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The Daily Utah Chronicle

The University of Utah's Independent Student Voice

The Daily Utah Chronicle

The University of Utah's Independent Student Voice

The Daily Utah Chronicle

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BYU-Area Airport Feels the Economic Crunch

By U Wire

PROVO?For Provo, Utah, Airport companies, the Sept. 11 attack did more than just shut them down for a few days.

Provo Municipal Airport manager Steve Gleason said, “Every single company operating outside of the airport was significantly affected.”

Because of federal regulations, the Provo Municipal Airport was closed down as a result of the terrorist attacks.

Advantage Aviation, a fixed base operation and flight school, is just one of the airport companies directly affected by the terrorist attacks.

Kelly Siple, Advantage Aviation manager said they were shut down for two weeks following the attacks.

“We really felt the crunch. We make most of our money off of selling fuel. When there were no airplanes coming in, there was no fuel to sell,” he said.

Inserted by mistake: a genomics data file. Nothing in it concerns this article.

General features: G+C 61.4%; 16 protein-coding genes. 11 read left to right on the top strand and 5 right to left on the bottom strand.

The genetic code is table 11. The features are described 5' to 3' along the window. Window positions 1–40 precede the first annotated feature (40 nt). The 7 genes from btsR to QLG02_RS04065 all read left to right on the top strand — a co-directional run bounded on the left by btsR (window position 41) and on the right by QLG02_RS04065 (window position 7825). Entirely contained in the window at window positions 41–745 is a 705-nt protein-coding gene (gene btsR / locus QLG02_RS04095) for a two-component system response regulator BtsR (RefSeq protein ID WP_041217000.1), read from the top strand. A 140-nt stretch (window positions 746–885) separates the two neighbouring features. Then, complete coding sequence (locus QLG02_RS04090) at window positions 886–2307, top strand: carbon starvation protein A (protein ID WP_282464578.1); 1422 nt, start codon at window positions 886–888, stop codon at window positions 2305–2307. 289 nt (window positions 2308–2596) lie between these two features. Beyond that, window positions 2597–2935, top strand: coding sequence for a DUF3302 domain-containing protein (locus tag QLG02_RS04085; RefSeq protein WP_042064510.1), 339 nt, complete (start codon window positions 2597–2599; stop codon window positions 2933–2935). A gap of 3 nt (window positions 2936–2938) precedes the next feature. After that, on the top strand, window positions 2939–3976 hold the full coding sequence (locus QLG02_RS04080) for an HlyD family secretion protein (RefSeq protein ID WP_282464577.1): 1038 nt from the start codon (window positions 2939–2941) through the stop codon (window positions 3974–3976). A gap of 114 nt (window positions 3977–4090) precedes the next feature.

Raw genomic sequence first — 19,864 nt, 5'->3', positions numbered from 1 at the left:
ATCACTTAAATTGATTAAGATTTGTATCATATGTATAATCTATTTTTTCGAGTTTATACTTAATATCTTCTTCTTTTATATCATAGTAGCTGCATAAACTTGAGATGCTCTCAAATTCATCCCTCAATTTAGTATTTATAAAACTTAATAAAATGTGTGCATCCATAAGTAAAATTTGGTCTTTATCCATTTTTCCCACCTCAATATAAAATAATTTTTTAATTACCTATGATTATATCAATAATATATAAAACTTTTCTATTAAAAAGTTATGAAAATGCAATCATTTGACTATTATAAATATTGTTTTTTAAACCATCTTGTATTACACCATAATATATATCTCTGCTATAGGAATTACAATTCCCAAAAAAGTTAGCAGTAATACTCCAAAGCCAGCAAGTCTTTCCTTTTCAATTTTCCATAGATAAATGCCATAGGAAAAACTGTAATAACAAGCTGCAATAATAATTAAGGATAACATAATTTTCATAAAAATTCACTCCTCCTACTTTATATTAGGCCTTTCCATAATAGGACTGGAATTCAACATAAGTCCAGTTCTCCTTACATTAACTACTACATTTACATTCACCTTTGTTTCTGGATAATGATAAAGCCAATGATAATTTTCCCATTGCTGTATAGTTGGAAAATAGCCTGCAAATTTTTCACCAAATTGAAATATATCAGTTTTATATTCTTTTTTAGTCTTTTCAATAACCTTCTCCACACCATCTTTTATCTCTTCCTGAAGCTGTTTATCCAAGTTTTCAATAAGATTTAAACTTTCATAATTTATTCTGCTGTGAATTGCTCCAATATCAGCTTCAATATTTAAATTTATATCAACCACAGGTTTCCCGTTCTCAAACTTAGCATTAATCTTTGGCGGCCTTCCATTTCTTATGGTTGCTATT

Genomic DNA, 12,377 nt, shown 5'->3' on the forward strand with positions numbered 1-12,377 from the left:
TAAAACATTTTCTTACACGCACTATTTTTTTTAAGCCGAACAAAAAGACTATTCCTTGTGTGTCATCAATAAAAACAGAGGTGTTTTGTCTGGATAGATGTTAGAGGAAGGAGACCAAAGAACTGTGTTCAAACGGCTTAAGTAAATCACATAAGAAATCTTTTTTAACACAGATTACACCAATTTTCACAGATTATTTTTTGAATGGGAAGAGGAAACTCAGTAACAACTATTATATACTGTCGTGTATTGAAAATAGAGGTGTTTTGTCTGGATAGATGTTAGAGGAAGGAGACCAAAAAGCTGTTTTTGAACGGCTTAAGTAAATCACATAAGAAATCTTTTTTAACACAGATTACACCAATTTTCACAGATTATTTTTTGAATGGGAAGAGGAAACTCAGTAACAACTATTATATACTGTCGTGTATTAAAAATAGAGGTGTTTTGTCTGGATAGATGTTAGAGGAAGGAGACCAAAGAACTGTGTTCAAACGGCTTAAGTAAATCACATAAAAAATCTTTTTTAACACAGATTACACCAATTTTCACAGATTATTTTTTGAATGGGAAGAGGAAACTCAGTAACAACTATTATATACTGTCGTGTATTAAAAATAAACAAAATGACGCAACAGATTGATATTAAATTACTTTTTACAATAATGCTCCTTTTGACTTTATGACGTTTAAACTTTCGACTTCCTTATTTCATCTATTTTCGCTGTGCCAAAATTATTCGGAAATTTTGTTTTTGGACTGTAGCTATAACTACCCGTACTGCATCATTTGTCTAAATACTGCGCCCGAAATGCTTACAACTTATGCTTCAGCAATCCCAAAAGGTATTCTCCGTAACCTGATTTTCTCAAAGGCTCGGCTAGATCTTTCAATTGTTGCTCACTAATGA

“The bills were still there. We still had to pay for utilities, phone bills, payroll and many other expenses even though we were not operating.”

Siple said that in a month’s time, they generate $100,000, and all of their losses had to come out of their profit margin.

“After the attacks, we had to make a plan for the short term and the long term,” he said. “Luckily, no business here at the airport has been forced to close their doors permanently. But we all have suffered losses.”

Although airport companies experienced economic loss, they’re optimistic there will be no long-term effects.

Larry Mendenhall, general manager of Million Air-Provo said, “It was not a crash but rather a dent. It was a ripple rather than a tidal wave,” he said.

Million Air was in the process of constructing a new building out at the airport when the attacks occurred.

Mendenhall said the attacks have definitely had their affect upon them, but they will continue with expansion plans. The new building should be done in two to three weeks.

He said the airplane business plans for economic good times and bad times.

“It’s a seasonal business, and the season came early this year,” Mendenhall said.

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